Sarah Sutton (1988)

Here’s Sarah Sutton talking about her time as Nyssa, her thoughts on how the character ‘grew up’, and her eventual decision to leave the show.

“I got a phone call from my agent, who said that I was up for a part in ‘Doctor Who’ and would I go for an interview. I went along for an interview with the director of ‘The Keeper of Traken’, John Black, and John Nathan-Turner. Very soon after this I was told I’d got the part of Nyssa, thought it was a little while before they asked me to carry on. I was very pleased to do so, and quickly signed on the dotted line because the regular pay was very appealing.

“In the script for ‘The Keeper of Traken’ there had to be a lot of falling masonry, and we all got knocked by bits of falling plaster. I remember Anthony Ainley getting very worried about it! My only real objection was that the stuff got clogged up in your hair, which was very unpleasant.

“It was a story decision to leave me out of ‘Kinda’, so that there would be more room to do something with the characters of Tegan and Adric. The problem was that the series had four regular cast members, which is spreading the lines a little thin. When my contract for that season came through, it simply said ‘to appear in twenty-four out of twenty-six episodes’, so I imagine it had been planned that way for some time.

“Black Orchid was great fun – we had a super cast, and all the Charleston, Twenties, flapper bit was a laugh. The dress I wore was beautiful, too – I think it was genuine. It was very tiring playing a double part, as far as both effects and acting were concerned. There was a lot of waiting around, and several costume changes, which can be a pain. The worst thing was keeping one’s concentration up and remembering whereabouts one was in the plot of the thing. I enjoyed the end result, although you could see that my double was anotehr actress. Actually, she wasn’t like me at all – not even the same height!

“I liked some of ‘Time Flight’. I liked the way they tried to give Nyssa a bit of extra-sensory perception and all that. I must say that the plot left me standing – I didn’t really understand it. Those Plasmaton mosnters were quite amusing, though – they were supposed to look terribly menacing but the actors inside couldn’t see where they were going or what they were doing, so the effect was rather negated. They just sort of stood there and hoped for the best.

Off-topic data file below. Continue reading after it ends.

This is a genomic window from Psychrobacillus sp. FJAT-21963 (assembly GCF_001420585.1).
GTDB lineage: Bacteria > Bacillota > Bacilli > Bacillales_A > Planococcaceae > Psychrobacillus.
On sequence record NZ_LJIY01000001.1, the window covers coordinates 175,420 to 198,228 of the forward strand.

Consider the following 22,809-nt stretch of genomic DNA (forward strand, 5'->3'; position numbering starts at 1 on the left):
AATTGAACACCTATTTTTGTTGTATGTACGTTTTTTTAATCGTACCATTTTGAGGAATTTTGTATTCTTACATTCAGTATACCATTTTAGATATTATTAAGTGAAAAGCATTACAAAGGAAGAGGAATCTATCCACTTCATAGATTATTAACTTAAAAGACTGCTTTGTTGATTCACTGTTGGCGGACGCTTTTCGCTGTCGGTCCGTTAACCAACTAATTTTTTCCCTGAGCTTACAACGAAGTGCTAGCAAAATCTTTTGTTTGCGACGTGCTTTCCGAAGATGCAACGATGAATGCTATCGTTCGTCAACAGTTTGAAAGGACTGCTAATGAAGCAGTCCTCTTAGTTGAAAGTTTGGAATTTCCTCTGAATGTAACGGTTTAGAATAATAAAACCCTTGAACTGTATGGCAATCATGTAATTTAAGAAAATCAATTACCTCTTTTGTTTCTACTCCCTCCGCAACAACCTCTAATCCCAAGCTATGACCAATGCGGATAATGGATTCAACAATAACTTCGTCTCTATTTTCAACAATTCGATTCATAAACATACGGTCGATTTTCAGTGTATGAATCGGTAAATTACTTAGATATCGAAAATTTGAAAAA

“John Nathan-Turner felt that it was time to see Nyssa grow up a bit and become a bit more sophisticated. Part of this was reflected in the looser hairstyle and the new costumes which were designed to give Nyssa a more adult look. Apparently there’d been complaints from ‘Doctor Who’ viewers that Nyssa kept herself so covered up all the time! Hence the new look – although for filming purposes, mini-skirts are somewhat less practical than velvet trousers.

“I think Nyssa got more sure of herself later on. It was decided before the season started that Nyssa would be written out midway through. John decided that we’d done all we could with her and I can see the validity of that – but before she went, there was this effort made to make her seem a little maturer and more able to cope than she had been before – important, really, considering the circumstances of her departure.

“It was so lovely to work with Nicholas Courtney on ‘Mawrdryn Undead’, he’s as much a part of ‘Doctor Who’ as the Daleks. It was an intriguing story, too, and we had a lot of laughs making it. You can imagine the reaction when we first saw all of Mawdryn’s lot in those costumes and with those wigs and that make-up. We all died laughing because they looked like large salt cellars – and they moved like them too. Poor Peter Moffatt had to tell us off about that.

“The ageing make-up took hours, and it was most uncomforable because you’d get an itch under your latex skin and you couldn’t scratch it for fear of ruining the make-up and having to go through the whole process all over again. It made your skin feel very tight when you actually got it off, and it wasn’t pleasant.

“Dropping my skirt was my parting gesture to all those fans who wante to see the real Nyssa. It was my idea and John okayed it, but in retrospect I wish I hadn’t bothered because it caused such a stir, I get asked about it whenever I’m interviewed about ‘Doctor Who’. We’d seen Nyssa grow up over the two years, and turn from a very protected and aristocratic young lady into a mature and well-balanced woman. She was a scientist with a strong sense of good, and in spite of the awful events thorugh which she’d lived, she always managed to carry on.

“There was a strike going on when we made ‘Terminus’, and so on my last day I didn’t finish. I had to come for a brief re-mount during the recording of the next story, ‘Enlightenment’, and so my farewell scene wasn’t the last thing I did at all. It left me with a bit of an empty feeling – I went home thinking ‘Well, I’d at least have liked a clean break’.

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